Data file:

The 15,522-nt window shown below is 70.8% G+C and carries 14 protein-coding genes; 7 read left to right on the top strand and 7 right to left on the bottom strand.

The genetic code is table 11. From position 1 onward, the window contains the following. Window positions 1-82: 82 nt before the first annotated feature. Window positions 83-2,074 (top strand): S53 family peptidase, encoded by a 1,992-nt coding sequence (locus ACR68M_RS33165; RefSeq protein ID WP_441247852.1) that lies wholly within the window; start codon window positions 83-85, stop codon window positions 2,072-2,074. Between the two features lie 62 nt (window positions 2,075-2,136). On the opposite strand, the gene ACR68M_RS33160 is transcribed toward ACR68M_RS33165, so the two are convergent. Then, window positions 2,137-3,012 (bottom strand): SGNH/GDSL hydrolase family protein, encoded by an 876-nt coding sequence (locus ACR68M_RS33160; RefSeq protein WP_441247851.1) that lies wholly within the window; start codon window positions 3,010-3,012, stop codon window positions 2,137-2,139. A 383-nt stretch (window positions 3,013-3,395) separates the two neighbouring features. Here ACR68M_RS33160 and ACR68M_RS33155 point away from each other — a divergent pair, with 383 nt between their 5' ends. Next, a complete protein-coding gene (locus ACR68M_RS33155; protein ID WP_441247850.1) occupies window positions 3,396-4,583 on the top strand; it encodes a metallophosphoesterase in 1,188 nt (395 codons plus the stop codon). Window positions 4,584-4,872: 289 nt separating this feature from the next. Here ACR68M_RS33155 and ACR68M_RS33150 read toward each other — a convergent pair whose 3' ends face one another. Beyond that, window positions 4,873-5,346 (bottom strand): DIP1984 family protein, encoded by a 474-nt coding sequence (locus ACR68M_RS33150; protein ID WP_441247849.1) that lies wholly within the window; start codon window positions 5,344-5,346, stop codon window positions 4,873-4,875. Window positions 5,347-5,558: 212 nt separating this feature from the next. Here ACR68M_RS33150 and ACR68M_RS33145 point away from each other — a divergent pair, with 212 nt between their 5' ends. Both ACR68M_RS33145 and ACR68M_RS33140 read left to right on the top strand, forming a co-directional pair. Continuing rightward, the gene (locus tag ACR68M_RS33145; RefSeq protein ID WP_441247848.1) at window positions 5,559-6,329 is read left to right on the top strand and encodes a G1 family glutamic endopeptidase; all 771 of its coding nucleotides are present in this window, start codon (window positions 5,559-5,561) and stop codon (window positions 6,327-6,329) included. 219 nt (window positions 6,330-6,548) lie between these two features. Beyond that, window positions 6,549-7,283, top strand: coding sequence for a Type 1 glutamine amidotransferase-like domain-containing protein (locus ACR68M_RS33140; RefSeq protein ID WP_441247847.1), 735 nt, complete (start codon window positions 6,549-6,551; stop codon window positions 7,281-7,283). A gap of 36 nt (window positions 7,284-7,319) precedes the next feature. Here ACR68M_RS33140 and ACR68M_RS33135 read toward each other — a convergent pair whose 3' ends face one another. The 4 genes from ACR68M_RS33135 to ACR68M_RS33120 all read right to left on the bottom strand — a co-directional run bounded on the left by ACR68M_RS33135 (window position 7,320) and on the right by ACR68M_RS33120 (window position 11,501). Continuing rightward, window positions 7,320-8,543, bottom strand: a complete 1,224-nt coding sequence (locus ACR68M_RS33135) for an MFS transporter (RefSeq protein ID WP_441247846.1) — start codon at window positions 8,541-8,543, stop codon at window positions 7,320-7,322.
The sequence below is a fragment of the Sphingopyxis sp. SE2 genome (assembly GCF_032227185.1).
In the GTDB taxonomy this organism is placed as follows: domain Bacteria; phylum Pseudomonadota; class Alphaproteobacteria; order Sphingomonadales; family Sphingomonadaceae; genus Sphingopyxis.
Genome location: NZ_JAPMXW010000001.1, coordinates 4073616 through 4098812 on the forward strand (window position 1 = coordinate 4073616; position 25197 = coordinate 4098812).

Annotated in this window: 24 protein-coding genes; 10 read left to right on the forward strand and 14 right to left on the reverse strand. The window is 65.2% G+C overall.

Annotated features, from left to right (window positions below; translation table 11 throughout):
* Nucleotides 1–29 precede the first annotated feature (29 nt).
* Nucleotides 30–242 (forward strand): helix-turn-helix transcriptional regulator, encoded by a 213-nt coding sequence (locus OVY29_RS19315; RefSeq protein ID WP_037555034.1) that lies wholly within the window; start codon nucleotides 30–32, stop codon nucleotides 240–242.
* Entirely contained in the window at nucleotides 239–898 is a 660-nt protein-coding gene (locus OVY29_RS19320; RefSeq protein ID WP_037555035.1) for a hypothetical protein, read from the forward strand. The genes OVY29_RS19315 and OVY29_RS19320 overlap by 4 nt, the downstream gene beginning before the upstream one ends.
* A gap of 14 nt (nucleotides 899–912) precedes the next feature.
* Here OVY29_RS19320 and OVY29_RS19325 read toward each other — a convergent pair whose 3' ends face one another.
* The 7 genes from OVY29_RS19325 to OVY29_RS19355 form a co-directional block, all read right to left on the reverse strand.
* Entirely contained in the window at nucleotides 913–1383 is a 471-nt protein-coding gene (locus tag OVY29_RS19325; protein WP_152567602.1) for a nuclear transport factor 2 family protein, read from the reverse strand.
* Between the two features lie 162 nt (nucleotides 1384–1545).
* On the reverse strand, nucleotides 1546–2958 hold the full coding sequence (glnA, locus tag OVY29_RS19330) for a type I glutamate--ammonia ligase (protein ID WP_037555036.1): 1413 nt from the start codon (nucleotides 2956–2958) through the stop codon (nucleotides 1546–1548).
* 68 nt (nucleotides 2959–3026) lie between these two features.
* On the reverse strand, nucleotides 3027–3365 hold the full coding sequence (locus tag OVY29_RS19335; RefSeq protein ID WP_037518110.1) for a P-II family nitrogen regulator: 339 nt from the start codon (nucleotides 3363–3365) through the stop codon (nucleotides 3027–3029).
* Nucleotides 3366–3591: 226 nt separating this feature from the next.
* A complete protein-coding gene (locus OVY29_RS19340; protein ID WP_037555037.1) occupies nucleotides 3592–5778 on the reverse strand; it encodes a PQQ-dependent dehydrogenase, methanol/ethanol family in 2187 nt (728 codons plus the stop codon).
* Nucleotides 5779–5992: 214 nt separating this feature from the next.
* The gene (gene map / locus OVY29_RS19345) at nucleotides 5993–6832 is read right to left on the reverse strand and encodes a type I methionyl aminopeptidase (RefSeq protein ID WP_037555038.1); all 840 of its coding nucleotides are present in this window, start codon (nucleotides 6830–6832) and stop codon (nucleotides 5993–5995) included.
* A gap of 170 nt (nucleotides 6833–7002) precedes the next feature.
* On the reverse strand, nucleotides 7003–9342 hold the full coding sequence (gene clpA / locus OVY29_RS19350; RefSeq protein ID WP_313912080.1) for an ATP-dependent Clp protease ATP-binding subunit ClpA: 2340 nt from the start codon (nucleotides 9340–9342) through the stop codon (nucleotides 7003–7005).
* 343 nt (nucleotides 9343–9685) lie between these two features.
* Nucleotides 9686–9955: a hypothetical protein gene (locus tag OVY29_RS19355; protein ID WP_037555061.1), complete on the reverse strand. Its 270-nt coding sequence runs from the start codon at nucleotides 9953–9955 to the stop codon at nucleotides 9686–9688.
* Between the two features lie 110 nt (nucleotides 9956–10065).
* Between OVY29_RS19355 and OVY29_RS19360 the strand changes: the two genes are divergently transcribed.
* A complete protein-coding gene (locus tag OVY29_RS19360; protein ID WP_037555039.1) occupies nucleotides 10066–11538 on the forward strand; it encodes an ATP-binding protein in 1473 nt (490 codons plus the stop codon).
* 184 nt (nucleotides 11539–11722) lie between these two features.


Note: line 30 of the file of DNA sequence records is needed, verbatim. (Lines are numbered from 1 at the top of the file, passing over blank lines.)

* 184 nt (nucleotides 11539–11722) lie between these two features.